How Can Ships Comply?
To comply with the new fuel requirements, a regulated ship operator has four options:
• Use IMO-compliant fuel with a maximum sulfur content of 0.5 percent (or 0.1 percent for operations in the ECAs).
• Where IMO-compliant fuel is not available, ships can obtain a Fuel Oil Non-Availability Report, documenting unavailability. That report must be filed with the USCG Captain of the Port (not the EPA).
• Continue to burn high-sulfur fuel with a maximum sulfur content of 3.5 percent by installing a scrubber. Scrubbers can present their own issues of having to dispose of the removed sulfur.
• Use an acceptable alternative marine fuel, such as those identified by the IMO: battery power, biofuels, hydrogen fuel cells, and wind-assisted propulsion.
In addition to fuel requirements, regulations require that ship operators maintain onboard records that verify compliance.
For example, bunker delivery notes and representative samples of fuel oil provided by fuel suppliers must be maintained onboard for a minimum of three years and 12 months, respectively.
The records must also include a written fuel oil changeover procedure and a log recording changeover details. These records may be inspected and the samples may be taken for verification to determine if the fuel oil used onboard meets the MARPOL sulfur standard.
How Will Enforcement Work?
In the U.S., the USCG and the EPA share responsibility for enforcing the provisions of MARPOL Annex VI. According to the Department of Justice, the U.S. is the leading country in enforcing MARPOL, and the DOJ has been actively involved training law enforcement officials in the U.S. and abroad in MARPOL enforcement.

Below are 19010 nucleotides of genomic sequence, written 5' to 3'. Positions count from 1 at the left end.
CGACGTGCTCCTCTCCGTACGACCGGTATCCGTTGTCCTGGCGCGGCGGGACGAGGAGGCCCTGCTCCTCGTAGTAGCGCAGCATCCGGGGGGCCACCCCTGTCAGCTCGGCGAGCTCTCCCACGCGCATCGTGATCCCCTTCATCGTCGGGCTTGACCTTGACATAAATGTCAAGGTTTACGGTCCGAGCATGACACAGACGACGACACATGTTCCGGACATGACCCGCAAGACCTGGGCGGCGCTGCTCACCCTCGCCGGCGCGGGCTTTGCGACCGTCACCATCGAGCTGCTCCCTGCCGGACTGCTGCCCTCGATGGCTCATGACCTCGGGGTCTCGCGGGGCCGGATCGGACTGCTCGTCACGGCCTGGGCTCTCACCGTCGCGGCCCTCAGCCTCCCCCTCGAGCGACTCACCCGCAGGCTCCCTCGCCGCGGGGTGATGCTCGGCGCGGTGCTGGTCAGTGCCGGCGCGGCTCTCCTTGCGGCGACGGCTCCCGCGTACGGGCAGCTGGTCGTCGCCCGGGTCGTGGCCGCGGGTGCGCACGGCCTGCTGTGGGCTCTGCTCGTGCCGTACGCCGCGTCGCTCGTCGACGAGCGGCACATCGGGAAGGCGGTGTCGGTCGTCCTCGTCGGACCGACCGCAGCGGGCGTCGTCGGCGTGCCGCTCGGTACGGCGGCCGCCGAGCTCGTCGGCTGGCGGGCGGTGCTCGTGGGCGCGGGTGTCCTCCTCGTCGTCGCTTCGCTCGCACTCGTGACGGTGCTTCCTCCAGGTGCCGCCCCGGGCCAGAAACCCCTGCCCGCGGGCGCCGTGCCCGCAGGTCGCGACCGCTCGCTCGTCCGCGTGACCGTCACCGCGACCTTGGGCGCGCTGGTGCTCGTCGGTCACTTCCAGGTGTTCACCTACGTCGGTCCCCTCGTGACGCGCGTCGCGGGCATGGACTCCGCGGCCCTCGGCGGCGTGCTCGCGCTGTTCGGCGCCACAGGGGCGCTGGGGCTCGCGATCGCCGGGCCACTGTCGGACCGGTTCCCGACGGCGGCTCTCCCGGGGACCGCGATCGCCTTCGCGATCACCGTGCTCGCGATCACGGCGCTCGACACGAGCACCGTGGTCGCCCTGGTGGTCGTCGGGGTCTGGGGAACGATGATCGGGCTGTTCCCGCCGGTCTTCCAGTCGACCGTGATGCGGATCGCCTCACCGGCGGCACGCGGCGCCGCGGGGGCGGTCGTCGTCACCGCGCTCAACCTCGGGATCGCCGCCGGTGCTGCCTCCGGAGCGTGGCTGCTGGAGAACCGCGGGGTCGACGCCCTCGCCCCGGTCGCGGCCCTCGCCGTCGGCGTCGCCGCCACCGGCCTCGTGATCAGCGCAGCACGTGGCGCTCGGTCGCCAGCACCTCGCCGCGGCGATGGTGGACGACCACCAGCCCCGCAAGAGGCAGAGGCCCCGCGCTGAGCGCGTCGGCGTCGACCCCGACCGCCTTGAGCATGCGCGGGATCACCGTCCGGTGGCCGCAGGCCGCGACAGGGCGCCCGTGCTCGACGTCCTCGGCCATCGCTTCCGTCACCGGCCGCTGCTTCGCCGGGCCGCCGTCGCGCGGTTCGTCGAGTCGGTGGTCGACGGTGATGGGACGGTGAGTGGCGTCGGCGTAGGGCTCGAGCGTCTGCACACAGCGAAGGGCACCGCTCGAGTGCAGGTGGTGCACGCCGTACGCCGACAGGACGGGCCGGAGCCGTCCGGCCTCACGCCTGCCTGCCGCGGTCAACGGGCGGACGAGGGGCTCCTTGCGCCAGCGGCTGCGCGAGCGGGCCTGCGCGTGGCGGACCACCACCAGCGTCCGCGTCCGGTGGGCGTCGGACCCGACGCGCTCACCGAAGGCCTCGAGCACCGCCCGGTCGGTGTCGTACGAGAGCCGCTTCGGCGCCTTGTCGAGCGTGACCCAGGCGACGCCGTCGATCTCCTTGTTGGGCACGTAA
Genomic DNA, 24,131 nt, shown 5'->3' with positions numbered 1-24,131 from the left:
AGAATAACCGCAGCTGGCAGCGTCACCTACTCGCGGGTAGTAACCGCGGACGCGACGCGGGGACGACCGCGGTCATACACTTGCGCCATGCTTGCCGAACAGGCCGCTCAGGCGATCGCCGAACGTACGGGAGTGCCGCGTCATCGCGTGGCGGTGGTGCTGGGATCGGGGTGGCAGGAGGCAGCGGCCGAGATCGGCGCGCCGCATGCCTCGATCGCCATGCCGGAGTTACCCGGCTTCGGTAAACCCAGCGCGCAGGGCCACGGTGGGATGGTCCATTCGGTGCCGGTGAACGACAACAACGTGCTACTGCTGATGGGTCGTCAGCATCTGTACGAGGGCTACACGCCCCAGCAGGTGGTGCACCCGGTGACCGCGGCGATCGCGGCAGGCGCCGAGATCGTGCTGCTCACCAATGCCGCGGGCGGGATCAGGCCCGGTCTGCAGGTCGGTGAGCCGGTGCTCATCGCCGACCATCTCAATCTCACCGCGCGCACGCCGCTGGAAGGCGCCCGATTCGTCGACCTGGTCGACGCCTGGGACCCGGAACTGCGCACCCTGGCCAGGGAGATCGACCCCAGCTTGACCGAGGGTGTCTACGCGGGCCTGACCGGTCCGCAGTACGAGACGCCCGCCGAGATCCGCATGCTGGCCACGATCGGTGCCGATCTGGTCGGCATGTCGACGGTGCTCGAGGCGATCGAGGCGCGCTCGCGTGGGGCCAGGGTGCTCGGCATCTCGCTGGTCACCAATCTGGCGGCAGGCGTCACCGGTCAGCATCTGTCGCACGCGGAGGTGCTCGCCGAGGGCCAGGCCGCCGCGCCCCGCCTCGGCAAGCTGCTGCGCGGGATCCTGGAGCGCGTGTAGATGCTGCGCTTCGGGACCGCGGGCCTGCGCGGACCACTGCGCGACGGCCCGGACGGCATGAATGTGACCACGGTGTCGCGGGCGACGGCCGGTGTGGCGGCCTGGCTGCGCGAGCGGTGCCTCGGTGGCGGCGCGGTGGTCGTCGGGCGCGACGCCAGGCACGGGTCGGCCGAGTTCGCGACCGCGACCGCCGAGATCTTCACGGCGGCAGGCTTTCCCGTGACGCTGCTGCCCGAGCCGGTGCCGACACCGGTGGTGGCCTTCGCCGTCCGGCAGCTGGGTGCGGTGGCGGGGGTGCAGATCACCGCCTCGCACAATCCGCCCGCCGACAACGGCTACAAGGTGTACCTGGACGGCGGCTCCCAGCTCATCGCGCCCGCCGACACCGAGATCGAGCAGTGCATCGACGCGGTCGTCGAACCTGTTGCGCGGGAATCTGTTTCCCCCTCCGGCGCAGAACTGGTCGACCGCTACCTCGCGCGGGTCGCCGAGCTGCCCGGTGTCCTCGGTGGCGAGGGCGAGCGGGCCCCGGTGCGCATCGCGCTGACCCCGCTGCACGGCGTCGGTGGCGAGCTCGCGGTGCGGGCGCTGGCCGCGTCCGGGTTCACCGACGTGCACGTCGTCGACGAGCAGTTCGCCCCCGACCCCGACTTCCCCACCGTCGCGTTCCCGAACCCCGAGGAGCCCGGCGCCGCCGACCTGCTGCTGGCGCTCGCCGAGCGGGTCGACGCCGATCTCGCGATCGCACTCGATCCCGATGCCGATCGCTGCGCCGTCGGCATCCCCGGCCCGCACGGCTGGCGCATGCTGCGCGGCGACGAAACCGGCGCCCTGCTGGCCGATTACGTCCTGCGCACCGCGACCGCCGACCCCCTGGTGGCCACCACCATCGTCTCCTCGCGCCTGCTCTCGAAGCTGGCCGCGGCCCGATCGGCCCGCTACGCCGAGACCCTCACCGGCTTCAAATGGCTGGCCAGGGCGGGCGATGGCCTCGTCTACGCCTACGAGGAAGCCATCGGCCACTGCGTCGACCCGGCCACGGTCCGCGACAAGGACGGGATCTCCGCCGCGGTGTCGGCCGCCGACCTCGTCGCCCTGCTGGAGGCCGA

U.S. criminal prosecutions have resulted in cases against key segments of the commercial maritime industry, including cruise ships, container ships, oil and chemical tankers, and bulk cargo vessels.
The USCG has the authority under APPS to conduct ship inspections, examinations, and investigations, and conducts approximate 9,500 regularly scheduled exams every year, which include Annex VI compliance checks.
The EPA has the authority to take enforcement action for violations, whenever such violations have been referred to the agency by the USCG. In 2011, the EPA and the USCG entered into a Memorandum of Understanding (MOU), setting forth the terms for both agencies’ cooperative enforcement of Annex VI, as implemented by APPS.
Pursuant to this MOU, the USCG may request that the EPA attend or assist any ship inspection, examination, or investigation for a suspected violation. The EPA may also request to attend or assist with any of these activities.
Under APPS, if the USCG has “reasonable cause” to believe that a ship may be liable for a violation of APPS and corresponding regulations, the USCG may revoke or withhold a vessel’s customs clearance or demand a Letter of Undertaking, bond, or other surety to the satisfaction of the USCG. A civil penalty could be assessed up to $25,000 per violation, per day. Knowing or willful violations could subject shippers to criminal liability.
In recent years, the USCG has seen at least 80 deficiencies and over a dozen enforcement actions. The EPA has entered into five settlements for violations of sulfur content rules since 2016, which may increase with more focus on IMO 2020 requirements.
Accordingly, ship operators should be prepared for increased enforcement of fuel limits through USCG inspections.
This column does not necessarily reflect the opinion of The Bureau of National Affairs, Inc. or its owners.
Source: Bloomberg Environment